Rent Shop Volunteer Join

Q. Who is Mr. Smarty Plants?

A: There are those who suspect Wildflower Center volunteers are the culpable and capable culprits. Yet, others think staff members play some, albeit small, role. You can torture us with your plant questions, but we will never reveal the Green Guru's secret identity.

Help us grow by giving to the Plant Database Fund or by becoming a member

Did you know you can access the Native Plant Information Network with your web-enabled smartphone?

Share

Ask Mr. Smarty Plants

Ask Mr. Smarty Plants is a free service provided by the staff and volunteers at the Lady Bird Johnson Wildflower Center.

Search Smarty Plants
See a list of all Smarty Plants questions

Please forgive us, but Mr. Smarty Plants has been overwhelmed by a flood of mail and must take a break for awhile to catch up. We hope to be accepting new questions again soon. Thank you!

Need help with plant identification, visit the plant identification page.

 
rate this answer
Not Yet Rated

Sunday - April 24, 2011

From: Katy , TX
Region: Southwest
Topic: Non-Natives
Title: Problems with non-native Bradford pear in Katy TX
Answered by: Barbara Medford

QUESTION:

Hi. I have a Bradford Pear that I wrapped during the freeze at the base of the trunk during last years freeze. It is about 4.5 yrs old. The base has cracked and the top is dry and lifeless; however, at the base are 2 upshoots(?) about 2 feet long which are leafy and green. Even at the base is a crack in the bark. Should I try and let this tree live or just replace it?

ANSWER:

The Bradford Pear is a selection of Pyrus calleryana, native to Korea and China. The selection called the Bradford Pear was released into the retail market in 1963, with a lot of attention. However, as the trees first planted have begun to mature, a number of problems have appeared, the main one being weak trunks and branches, very susceptible to storm damage. Since this tree is not native to North America and certainly not to Texas, we would not recommend replanting under any circumstances. A tree native to an area always has a higher likelihood of being well-adapted to the soil, rainfall and climate conditions. This article from Floridata will give you more information.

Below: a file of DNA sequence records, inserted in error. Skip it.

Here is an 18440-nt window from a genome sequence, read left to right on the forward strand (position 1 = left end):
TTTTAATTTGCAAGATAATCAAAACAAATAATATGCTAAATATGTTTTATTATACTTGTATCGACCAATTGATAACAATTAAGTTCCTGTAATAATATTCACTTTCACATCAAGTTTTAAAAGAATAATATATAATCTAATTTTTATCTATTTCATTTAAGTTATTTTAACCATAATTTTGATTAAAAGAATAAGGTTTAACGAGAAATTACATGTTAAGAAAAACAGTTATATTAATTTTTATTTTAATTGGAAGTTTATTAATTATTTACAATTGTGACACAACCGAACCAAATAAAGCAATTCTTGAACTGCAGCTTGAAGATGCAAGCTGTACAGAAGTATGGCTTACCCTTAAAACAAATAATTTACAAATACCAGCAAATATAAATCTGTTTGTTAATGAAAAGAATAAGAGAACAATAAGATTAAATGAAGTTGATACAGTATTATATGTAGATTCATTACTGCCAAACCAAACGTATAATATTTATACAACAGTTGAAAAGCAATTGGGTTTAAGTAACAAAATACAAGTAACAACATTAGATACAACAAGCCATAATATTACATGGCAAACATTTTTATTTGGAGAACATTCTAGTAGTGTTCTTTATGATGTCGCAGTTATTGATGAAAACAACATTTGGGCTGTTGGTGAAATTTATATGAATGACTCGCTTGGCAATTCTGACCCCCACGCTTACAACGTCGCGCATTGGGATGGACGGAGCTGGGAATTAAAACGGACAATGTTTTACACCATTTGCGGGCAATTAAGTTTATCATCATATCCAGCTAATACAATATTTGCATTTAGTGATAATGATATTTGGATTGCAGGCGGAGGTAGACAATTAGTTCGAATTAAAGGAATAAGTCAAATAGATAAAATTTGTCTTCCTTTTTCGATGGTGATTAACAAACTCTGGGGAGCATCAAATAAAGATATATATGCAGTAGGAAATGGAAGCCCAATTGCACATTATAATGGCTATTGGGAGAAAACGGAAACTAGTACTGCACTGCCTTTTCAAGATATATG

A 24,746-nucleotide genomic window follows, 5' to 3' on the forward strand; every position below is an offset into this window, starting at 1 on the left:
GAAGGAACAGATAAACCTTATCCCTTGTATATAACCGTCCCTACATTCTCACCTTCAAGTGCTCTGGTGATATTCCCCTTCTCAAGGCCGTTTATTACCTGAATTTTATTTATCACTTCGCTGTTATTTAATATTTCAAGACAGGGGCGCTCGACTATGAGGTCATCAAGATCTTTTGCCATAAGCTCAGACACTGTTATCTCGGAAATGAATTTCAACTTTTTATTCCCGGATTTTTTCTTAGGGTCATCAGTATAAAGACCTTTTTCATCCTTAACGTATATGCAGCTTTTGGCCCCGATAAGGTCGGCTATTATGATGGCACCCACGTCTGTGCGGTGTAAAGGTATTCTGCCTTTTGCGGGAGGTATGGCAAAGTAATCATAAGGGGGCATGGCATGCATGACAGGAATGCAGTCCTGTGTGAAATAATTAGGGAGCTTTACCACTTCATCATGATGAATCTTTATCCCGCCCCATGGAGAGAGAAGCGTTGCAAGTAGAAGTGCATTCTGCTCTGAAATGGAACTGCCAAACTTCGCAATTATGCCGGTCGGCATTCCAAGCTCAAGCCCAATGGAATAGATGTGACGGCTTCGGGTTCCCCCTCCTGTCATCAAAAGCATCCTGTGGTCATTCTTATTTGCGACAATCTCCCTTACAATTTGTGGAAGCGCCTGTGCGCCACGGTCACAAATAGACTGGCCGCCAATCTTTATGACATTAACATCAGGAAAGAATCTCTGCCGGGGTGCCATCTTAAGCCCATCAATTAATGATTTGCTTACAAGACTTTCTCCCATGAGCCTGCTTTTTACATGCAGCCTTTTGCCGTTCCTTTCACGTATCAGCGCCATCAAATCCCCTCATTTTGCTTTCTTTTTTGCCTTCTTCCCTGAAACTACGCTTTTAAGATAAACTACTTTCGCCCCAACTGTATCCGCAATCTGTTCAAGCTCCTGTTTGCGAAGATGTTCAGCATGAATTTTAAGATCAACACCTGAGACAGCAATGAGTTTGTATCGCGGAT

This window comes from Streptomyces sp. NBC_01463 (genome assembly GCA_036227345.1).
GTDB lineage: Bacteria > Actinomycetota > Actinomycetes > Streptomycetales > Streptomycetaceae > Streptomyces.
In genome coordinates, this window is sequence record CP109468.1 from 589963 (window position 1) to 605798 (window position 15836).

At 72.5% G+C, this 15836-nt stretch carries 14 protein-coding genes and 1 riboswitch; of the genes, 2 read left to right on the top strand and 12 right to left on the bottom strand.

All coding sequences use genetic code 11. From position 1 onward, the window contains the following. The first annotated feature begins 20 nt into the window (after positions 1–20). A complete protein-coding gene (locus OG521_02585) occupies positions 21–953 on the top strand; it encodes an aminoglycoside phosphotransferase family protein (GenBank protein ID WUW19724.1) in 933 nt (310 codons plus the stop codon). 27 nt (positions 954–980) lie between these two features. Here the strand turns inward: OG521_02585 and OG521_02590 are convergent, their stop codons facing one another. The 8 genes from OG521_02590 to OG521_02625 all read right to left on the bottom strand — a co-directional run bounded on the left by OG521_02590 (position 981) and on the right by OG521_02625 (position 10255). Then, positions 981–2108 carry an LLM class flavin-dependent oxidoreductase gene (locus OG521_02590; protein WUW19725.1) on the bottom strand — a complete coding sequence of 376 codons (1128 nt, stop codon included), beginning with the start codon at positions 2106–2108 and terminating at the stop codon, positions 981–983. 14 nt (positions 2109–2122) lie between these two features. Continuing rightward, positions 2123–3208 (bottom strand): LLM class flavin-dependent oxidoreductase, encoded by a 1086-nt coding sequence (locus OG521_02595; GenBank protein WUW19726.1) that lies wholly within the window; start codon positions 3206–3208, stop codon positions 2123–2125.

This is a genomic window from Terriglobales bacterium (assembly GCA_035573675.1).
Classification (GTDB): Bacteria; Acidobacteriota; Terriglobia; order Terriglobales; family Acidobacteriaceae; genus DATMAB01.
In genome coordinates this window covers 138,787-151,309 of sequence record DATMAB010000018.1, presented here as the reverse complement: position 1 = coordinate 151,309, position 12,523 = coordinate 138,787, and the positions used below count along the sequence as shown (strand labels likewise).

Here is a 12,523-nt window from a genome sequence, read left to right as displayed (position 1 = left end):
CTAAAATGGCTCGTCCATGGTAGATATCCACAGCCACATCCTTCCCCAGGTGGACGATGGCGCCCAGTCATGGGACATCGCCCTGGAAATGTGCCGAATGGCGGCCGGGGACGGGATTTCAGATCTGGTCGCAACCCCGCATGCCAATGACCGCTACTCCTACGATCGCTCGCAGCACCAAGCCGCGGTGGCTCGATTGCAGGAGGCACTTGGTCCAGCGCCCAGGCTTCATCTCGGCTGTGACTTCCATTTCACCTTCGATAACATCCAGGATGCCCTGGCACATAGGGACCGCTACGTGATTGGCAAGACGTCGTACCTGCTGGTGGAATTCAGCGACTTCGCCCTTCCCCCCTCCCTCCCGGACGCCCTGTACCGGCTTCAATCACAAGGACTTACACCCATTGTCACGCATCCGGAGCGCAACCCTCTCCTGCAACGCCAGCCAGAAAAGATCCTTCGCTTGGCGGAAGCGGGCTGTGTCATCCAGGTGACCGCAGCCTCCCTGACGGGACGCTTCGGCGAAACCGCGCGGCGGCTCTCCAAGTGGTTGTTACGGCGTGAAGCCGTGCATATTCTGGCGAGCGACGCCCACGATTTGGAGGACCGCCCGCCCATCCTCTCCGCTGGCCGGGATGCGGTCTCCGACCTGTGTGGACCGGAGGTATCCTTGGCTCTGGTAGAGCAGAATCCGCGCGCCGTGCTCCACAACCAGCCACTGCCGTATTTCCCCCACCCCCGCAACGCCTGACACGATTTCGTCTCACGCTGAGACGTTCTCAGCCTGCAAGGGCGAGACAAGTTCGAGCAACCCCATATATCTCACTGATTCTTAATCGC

In terms of the shoots coming up from the base, those are the attempts by the roots of this damaged tree to survive. They are attached to the original roots and if there is disease in the tree, it will certainly also be in those shoots. Even if they survived, it is unlikely they would make a suitable tree for your garden. We suggest you go to our Native Plant Database and search for a tree native to East Texas that will serve your purposes. We also suggest you not plant it until late Fall or early Winter, when the tree will be semi-dormant and less susceptible to damage in transplanting.

 

More Non-Natives Questions

Sad Germanders in Johnson City Texas
September 16, 2011 - I have some grey bush germanders that never seem to do well although they did at first when I planted them four years ago. They have sun and dappled shade on the south side of the house. A friend in ...
view the full question and answer

Non-native invasive Siebold viburnum from Isleboro ME
June 17, 2012 - I was given several small Siebold Viburnum for planting on my Maine property. Even though it is often for sale in nurseries, I'm aware it is listed as invasive in several eastern states. Shouldn't I...
view the full question and answer

List of North American plants grown in other countries
August 17, 2008 - I am working on a childrens story and would like to let the teachers who read this book know where some of the native plants in my book grow throughout the world, or if they grow outside of the USA. p...
view the full question and answer

Why won't my Jacaranda flower in Oviedo, FL?
October 06, 2010 - I have a Jacaranda tree that is 12 years old and and nearly 30 feet tall. It is a beautiful healthy tree that has never produced flowers. How can I get my tree to bloom? Thank you
view the full question and answer

Replacing St. Augustine grass from Dallas TX
April 10, 2014 - Dear Mr. Pants, we are replacing dying St. Augustine grass in a small, sunny back yard with ground cover. What are your recommendations for a drought-tolerant evergreen ground cover? We will till a...
view the full question and answer

Support the Wildflower Center by Donating Online or Becoming a Member today.